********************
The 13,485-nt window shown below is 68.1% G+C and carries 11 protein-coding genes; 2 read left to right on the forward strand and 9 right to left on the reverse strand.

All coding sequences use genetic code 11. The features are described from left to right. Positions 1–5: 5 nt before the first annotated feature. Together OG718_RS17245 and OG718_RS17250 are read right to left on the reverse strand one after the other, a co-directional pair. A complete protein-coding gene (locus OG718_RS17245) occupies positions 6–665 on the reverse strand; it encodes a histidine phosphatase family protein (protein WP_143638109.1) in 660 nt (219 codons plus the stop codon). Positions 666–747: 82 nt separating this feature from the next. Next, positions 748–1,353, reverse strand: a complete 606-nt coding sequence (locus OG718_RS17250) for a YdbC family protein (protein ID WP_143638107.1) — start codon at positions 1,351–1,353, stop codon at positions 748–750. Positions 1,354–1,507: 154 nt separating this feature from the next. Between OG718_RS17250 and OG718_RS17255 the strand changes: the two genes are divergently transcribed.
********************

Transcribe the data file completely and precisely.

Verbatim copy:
The 13,485-nt window shown below is 68.1% G+C and carries 11 protein-coding genes; 2 read left to right on the forward strand and 9 right to left on the reverse strand.

All coding sequences use genetic code 11. The features are described from left to right. Positions 1–5: 5 nt before the first annotated feature. Together OG718_RS17245 and OG718_RS17250 are read right to left on the reverse strand one after the other, a co-directional pair. A complete protein-coding gene (locus OG718_RS17245) occupies positions 6–665 on the reverse strand; it encodes a histidine phosphatase family protein (protein WP_143638109.1) in 660 nt (219 codons plus the stop codon). Positions 666–747: 82 nt separating this feature from the next. Next, positions 748–1,353, reverse strand: a complete 606-nt coding sequence (locus OG718_RS17250) for a YdbC family protein (protein ID WP_143638107.1) — start codon at positions 1,351–1,353, stop codon at positions 748–750. Positions 1,354–1,507: 154 nt separating this feature from the next. Between OG718_RS17250 and OG718_RS17255 the strand changes: the two genes are divergently transcribed.